BHS alumnus leads charge against restrictive abortion measure



Protester holding up sign signifying their support for Planned Parenthood.

Measure 106, from the latest election, addressed a topic that is very familiar to Oregon residents. This measure would ban public funding for abortions, unless it is deemed medically necessary or required by federal law. Something is considered medically necessary if a licensed physician determines that a woman would suffer an injury or death unless an abortion is performed. Under the measure, public funds may have been spent on abortions in circumstances of rape or incest or diagnosed ectopic pregnancies.

BHS Alum Courtney Graham was instrumental in this ballot measure, making sure that the measure was not passed in Oregon. This was the first time that Graham was the campaign manager for a ballot measure, and it was her job to assemble a team who could work with her to defeat the ballot measure. This included organizers, fundraising personnel, and a finance director so that they would have enough money to fund their efforts.

The main job for her and her campaign was to sow seeds of doubt in the minds of voters, and make them think about how they may vote for the measure. Graham did this through the use of a variety of advertisements, including TV commercials, mail, social media digital advertisements, and “a pretty robust field campaign which included making phone calls, knocking on doors, and talking to voters face to face.”

She was also involved in Ballot Measure 97, her first time doing this type of work with this much involvement. This particular measure would’ve removed the cap on the corporate gross sales tax and established a 2.5 percent tax on gross sales that exceed $25 million, had the ballot measure not failed.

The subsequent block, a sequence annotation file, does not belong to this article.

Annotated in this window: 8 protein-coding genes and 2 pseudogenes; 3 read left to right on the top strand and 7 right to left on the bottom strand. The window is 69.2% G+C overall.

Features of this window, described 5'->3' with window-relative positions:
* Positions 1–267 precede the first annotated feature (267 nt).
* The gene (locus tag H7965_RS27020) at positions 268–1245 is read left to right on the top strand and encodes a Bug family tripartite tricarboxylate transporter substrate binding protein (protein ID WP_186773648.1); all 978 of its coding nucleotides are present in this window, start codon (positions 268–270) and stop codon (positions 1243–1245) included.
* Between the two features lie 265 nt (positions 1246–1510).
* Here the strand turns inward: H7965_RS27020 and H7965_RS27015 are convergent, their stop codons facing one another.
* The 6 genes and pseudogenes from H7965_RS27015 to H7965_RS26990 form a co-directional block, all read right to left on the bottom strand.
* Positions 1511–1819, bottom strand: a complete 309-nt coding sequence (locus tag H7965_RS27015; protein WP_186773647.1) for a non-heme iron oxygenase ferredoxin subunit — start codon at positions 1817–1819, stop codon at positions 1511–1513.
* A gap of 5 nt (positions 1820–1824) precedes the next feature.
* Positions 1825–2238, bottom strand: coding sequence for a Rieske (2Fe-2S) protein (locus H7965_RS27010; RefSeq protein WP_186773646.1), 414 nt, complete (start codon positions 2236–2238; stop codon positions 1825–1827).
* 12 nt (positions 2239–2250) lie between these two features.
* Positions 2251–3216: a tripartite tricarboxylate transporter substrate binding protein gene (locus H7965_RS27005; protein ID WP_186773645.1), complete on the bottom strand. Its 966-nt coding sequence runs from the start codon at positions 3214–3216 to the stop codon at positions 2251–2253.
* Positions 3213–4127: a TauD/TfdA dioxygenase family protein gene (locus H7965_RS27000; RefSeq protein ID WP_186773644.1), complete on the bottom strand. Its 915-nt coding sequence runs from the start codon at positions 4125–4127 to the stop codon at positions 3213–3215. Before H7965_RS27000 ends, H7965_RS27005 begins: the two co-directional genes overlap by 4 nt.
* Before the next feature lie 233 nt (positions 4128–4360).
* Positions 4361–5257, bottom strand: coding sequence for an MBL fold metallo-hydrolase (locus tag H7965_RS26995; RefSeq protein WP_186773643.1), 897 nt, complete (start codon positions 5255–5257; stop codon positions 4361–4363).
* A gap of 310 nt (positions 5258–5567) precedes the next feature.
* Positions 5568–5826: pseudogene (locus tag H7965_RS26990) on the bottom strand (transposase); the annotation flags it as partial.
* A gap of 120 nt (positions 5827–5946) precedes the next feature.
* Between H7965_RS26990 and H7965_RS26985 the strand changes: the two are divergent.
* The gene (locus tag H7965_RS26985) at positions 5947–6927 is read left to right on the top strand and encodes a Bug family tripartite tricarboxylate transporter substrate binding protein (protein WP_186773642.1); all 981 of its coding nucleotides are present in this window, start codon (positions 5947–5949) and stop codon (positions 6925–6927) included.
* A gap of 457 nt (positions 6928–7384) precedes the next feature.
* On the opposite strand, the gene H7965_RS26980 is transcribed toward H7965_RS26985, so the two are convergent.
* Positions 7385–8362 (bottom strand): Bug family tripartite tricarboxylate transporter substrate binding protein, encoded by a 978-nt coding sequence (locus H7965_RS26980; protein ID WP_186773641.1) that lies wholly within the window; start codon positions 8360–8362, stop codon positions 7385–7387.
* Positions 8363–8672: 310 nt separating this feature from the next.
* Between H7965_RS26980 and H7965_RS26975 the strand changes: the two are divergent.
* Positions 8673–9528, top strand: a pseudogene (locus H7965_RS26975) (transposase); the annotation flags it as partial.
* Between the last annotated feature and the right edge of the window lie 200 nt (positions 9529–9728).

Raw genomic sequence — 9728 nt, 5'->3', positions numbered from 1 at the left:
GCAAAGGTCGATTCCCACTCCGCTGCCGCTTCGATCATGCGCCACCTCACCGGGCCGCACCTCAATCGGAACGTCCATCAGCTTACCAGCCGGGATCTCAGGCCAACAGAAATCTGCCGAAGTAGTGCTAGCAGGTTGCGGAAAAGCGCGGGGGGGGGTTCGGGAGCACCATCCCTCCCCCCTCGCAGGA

“I think that it’s really critical that we continue to recognize and move the conversation forward that access to abortion is a part of healthcare, specifically of reproductive healthcare, because you can’t provide people with, like, birth control access or access to family planning services if you’re not also including abortion,” Graham said. “It’s a part of the full spectrum of healthcare. I think it’s critical that its included.”

Graham is also the board chair of The Bus Project, an organization created to make real political change in America, which was also very important in passing Senate Bill 802. This Bill, passed in 2017, gave 16-year-olds the ability to register to vote in Oregon. The bill did not grant 16-year-olds the ability to vote, but rather gave them the opportunity to register so that as soon as they turn 18 years of age, they can vote without any further problems.

The amount of passion that this alum has for her work is incredible, with her journey of political involvement starting when she was in high school. It is imperative that we uphold our nation’s democratic structure in whatever way possible, because without democracy, there is no voice of the people.